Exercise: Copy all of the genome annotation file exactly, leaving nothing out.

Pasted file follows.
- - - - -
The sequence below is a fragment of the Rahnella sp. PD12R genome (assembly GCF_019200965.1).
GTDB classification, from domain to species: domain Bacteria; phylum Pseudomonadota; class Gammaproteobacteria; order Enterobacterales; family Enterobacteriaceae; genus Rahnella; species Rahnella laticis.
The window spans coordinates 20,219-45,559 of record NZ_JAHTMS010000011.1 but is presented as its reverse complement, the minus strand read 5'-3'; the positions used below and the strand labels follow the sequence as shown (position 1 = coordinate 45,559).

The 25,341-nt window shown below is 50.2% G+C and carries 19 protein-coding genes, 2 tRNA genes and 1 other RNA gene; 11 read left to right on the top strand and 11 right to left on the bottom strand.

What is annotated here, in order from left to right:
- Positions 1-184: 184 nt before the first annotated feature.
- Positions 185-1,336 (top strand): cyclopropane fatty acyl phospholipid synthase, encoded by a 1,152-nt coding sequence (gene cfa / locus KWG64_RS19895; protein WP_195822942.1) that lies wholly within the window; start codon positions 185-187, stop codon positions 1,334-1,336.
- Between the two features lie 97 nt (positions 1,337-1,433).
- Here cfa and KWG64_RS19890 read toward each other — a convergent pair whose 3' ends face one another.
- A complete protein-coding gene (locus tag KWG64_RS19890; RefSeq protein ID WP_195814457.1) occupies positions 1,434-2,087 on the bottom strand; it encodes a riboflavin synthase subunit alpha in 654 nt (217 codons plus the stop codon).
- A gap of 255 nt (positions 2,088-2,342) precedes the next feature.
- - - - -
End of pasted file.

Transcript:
The sequence below is a fragment of the Rahnella sp. PD12R genome (assembly GCF_019200965.1).
GTDB classification, from domain to species: domain Bacteria; phylum Pseudomonadota; class Gammaproteobacteria; order Enterobacterales; family Enterobacteriaceae; genus Rahnella; species Rahnella laticis.
The window spans coordinates 20,219-45,559 of record NZ_JAHTMS010000011.1 but is presented as its reverse complement, the minus strand read 5'-3'; the positions used below and the strand labels follow the sequence as shown (position 1 = coordinate 45,559).

The 25,341-nt window shown below is 50.2% G+C and carries 19 protein-coding genes, 2 tRNA genes and 1 other RNA gene; 11 read left to right on the top strand and 11 right to left on the bottom strand.

What is annotated here, in order from left to right:
- Positions 1-184: 184 nt before the first annotated feature.
- Positions 185-1,336 (top strand): cyclopropane fatty acyl phospholipid synthase, encoded by a 1,152-nt coding sequence (gene cfa / locus KWG64_RS19895; protein WP_195822942.1) that lies wholly within the window; start codon positions 185-187, stop codon positions 1,334-1,336.
- Between the two features lie 97 nt (positions 1,337-1,433).
- Here cfa and KWG64_RS19890 read toward each other — a convergent pair whose 3' ends face one another.
- A complete protein-coding gene (locus tag KWG64_RS19890; RefSeq protein ID WP_195814457.1) occupies positions 1,434-2,087 on the bottom strand; it encodes a riboflavin synthase subunit alpha in 654 nt (217 codons plus the stop codon).
- A gap of 255 nt (positions 2,088-2,342) precedes the next feature.